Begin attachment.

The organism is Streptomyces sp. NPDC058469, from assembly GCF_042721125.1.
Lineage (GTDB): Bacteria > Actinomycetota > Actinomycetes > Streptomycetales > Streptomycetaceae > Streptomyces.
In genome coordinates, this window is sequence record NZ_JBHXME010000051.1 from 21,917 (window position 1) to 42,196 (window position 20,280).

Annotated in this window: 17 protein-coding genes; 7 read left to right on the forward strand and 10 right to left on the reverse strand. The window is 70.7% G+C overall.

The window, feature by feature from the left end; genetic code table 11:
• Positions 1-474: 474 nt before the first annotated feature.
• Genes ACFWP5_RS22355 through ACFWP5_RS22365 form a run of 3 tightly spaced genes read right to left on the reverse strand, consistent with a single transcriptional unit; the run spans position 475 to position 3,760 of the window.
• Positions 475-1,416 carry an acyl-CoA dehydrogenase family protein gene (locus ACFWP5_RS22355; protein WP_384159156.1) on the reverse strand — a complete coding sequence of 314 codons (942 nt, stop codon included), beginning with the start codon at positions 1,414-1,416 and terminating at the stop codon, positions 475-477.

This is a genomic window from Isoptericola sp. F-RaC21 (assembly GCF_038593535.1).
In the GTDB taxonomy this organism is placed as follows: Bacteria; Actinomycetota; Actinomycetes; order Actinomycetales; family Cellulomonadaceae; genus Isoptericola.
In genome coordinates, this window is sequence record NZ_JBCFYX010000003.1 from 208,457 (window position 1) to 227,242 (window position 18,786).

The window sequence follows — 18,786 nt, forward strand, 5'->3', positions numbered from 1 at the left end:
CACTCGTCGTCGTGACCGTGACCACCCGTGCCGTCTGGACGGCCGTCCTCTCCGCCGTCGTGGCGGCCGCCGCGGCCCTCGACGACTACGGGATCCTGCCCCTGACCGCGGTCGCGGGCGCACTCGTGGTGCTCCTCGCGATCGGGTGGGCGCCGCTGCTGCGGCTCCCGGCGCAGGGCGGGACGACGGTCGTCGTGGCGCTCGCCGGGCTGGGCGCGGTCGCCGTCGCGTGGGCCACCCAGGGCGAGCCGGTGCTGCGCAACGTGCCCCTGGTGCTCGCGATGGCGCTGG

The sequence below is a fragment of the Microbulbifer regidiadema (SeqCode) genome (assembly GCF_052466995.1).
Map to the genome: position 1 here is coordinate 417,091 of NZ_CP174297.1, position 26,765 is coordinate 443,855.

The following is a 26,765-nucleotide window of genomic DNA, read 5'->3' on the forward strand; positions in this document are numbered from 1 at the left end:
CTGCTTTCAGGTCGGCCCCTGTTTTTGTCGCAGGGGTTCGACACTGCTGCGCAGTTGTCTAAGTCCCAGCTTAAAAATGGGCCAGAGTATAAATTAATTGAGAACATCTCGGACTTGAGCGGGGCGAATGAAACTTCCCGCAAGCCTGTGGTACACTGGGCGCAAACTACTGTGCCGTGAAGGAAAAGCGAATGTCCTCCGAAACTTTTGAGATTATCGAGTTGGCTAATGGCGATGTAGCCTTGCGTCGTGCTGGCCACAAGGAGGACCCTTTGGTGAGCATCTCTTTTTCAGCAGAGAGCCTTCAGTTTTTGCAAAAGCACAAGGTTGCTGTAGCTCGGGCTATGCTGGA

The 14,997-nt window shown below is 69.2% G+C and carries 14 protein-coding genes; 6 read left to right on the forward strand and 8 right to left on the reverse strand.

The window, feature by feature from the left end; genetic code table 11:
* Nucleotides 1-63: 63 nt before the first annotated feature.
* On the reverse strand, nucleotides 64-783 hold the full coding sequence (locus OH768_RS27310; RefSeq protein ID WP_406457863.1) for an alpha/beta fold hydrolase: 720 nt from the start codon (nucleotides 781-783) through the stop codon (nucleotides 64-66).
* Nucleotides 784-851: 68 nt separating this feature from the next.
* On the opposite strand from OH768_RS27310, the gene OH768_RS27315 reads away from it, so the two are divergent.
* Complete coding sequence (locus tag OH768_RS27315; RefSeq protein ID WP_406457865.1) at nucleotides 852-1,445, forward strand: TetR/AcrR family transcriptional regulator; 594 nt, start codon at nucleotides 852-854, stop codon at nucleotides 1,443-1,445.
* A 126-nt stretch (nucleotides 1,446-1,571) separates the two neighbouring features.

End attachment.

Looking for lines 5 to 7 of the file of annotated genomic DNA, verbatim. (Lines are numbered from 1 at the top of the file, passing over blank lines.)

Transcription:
The window, feature by feature from the left end; genetic code table 11:
• Positions 1-474: 474 nt before the first annotated feature.
• Genes ACFWP5_RS22355 through ACFWP5_RS22365 form a run of 3 tightly spaced genes read right to left on the reverse strand, consistent with a single transcriptional unit; the run spans position 475 to position 3,760 of the window.